The chase gets organized

With a little less than 70km to go, Machado had pushed the gap out to 5.10 and while the sun finally came out, the sprint teams finally reacted. Martin Velits (Etixx-QuickStep) and Bernard came to the fore to share the work with Teuns.

 

Machado hit the only climb with an advantage of 5.10 and did well to keep it stable even though Giant-Alpecin were now also contributing to the chase with Sindre Lunke. They brought Morice back 5km from the top of the climb.

 

De Gendt scores KOM points

Machado climbed very well and had pushed the gap out to 5.25 when he crested the summit with 52km to go. Meanwhile, Lunke did almost all the work in the peloton until Maxime Monfort led his Lotto Soudal teammates Thomas De Gendt out for the KOM sprint. Alexandre Geniez (FDJ), Omar Fraile (Dimension Data) and Alexandre Geniez (FDJ) were also in the mix but the Belgian was clearly the fastest, easily holding off Fraile who took third place.

 

De Gendt decided to press on with a solo attack but it was not easy to stay away as Lunke, Teuns, Bernard and Velits went full gas as soon as they had crested the summit. Hence, he soon realized that it was an impossible mission and he decided to wait for the peloton.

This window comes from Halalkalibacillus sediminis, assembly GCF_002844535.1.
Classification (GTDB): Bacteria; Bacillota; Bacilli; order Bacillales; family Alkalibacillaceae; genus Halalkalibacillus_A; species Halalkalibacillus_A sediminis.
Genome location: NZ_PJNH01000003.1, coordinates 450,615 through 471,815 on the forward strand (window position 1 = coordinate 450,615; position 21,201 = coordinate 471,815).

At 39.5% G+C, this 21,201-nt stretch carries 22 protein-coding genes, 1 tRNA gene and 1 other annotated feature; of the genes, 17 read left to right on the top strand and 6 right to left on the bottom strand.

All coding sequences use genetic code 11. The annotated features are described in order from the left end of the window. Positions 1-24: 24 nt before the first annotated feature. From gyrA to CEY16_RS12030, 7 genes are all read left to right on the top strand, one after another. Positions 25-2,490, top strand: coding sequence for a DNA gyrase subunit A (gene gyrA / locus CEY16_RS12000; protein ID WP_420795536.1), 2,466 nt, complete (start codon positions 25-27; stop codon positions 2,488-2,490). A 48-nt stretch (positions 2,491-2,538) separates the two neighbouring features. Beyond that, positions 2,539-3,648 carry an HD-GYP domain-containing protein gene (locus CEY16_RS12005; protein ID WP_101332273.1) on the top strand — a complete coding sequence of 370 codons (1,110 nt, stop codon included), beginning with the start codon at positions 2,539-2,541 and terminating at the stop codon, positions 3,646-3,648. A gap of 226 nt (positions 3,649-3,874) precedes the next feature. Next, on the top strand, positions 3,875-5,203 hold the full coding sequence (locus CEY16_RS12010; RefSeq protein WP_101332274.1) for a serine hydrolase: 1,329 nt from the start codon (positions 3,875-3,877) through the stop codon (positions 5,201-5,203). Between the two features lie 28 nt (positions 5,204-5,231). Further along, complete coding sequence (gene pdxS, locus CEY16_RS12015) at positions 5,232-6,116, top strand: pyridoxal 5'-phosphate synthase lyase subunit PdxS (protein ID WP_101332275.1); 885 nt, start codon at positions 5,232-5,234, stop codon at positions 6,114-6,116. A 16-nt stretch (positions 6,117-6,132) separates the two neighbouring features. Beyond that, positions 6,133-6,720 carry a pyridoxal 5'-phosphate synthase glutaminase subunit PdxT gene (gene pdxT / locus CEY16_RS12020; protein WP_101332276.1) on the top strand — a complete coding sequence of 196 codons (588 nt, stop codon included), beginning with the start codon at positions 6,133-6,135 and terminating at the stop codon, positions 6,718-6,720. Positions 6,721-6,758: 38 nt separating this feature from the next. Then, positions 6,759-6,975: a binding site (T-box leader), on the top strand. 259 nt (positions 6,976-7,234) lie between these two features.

The gap melts away

With 45km to go, the sprint teams still had to close a gap of almost five minutes and so Trek added more firepower to the chase with Fumy Beppu. With four teams riding full gas, the gap melted away and it was down to 2.45 when they hit the final 40km.

 

With 35km to go, the gap had dropped to just 1.40 and so the situation was under control for BMC that stopped their work. Beppu also decided to save energy for the lead-out and so it was left to Lunke, Bernard and Velits to continue the pace-setting.

 

Machado is caught

The three sprint teams didn’t want to catch Machado too early and so they slowed down, keeping the gap at around 1.30 for a while. With 20km to go, Bernard, Lunke and Velits upped the pace again and so the gap had dropped to 40 seconds with 15km to go.

 

The fight for position got intense when Tinkoff and Orica-BikeExchange lined out their troops next to the three hard-working chasers. Movistar and Sky also came to the fore and so Velits, Lunke and Bernard could end their day.Sky and Movistar took control with David Lopez and Imanol Erviti and they brought Machado back with 14km to go, setting the scene for the dramatic bunch sprint.